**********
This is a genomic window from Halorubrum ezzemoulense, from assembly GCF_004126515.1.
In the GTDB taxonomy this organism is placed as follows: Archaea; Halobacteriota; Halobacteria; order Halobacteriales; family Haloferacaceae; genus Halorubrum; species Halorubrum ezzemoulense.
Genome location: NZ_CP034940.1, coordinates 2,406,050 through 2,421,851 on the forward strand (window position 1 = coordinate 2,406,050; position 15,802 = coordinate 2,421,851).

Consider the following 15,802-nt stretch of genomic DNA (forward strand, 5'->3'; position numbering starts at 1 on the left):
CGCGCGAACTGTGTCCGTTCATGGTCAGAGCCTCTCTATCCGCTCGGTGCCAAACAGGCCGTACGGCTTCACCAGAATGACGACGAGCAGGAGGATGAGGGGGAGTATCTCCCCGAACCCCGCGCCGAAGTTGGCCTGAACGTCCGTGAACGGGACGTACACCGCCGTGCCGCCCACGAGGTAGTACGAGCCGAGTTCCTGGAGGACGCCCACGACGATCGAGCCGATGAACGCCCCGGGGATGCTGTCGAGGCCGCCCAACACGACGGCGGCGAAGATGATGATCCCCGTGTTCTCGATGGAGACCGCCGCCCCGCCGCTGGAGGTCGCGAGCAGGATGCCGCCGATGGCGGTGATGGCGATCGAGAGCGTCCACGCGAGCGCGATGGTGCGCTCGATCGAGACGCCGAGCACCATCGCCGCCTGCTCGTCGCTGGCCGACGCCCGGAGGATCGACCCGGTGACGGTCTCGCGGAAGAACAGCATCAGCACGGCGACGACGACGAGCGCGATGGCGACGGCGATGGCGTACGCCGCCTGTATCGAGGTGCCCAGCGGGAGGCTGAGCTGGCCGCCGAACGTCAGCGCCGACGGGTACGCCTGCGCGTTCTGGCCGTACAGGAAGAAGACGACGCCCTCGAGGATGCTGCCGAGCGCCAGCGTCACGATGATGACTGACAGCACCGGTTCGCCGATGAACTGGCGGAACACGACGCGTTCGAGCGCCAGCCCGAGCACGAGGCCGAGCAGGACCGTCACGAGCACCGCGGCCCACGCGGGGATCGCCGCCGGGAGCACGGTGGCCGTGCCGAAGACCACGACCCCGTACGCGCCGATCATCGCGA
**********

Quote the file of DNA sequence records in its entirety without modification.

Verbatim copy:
This is a genomic window from Halorubrum ezzemoulense, from assembly GCF_004126515.1.
In the GTDB taxonomy this organism is placed as follows: Archaea; Halobacteriota; Halobacteria; order Halobacteriales; family Haloferacaceae; genus Halorubrum; species Halorubrum ezzemoulense.
Genome location: NZ_CP034940.1, coordinates 2,406,050 through 2,421,851 on the forward strand (window position 1 = coordinate 2,406,050; position 15,802 = coordinate 2,421,851).

Consider the following 15,802-nt stretch of genomic DNA (forward strand, 5'->3'; position numbering starts at 1 on the left):
CGCGCGAACTGTGTCCGTTCATGGTCAGAGCCTCTCTATCCGCTCGGTGCCAAACAGGCCGTACGGCTTCACCAGAATGACGACGAGCAGGAGGATGAGGGGGAGTATCTCCCCGAACCCCGCGCCGAAGTTGGCCTGAACGTCCGTGAACGGGACGTACACCGCCGTGCCGCCCACGAGGTAGTACGAGCCGAGTTCCTGGAGGACGCCCACGACGATCGAGCCGATGAACGCCCCGGGGATGCTGTCGAGGCCGCCCAACACGACGGCGGCGAAGATGATGATCCCCGTGTTCTCGATGGAGACCGCCGCCCCGCCGCTGGAGGTCGCGAGCAGGATGCCGCCGATGGCGGTGATGGCGATCGAGAGCGTCCACGCGAGCGCGATGGTGCGCTCGATCGAGACGCCGAGCACCATCGCCGCCTGCTCGTCGCTGGCCGACGCCCGGAGGATCGACCCGGTGACGGTCTCGCGGAAGAACAGCATCAGCACGGCGACGACGACGAGCGCGATGGCGACGGCGATGGCGTACGCCGCCTGTATCGAGGTGCCCAGCGGGAGGCTGAGCTGGCCGCCGAACGTCAGCGCCGACGGGTACGCCTGCGCGTTCTGGCCGTACAGGAAGAAGACGACGCCCTCGAGGATGCTGCCGAGCGCCAGCGTCACGATGATGACTGACAGCACCGGTTCGCCGATGAACTGGCGGAACACGACGCGTTCGAGCGCCAGCCCGAGCACGAGGCCGAGCAGGACCGTCACGAGCACCGCGGCCCACGCGGGGATCGCCGCCGGGAGCACGGTGGCCGTGCCGAAGACCACGACCCCGTACGCGCCGATCATCGCGA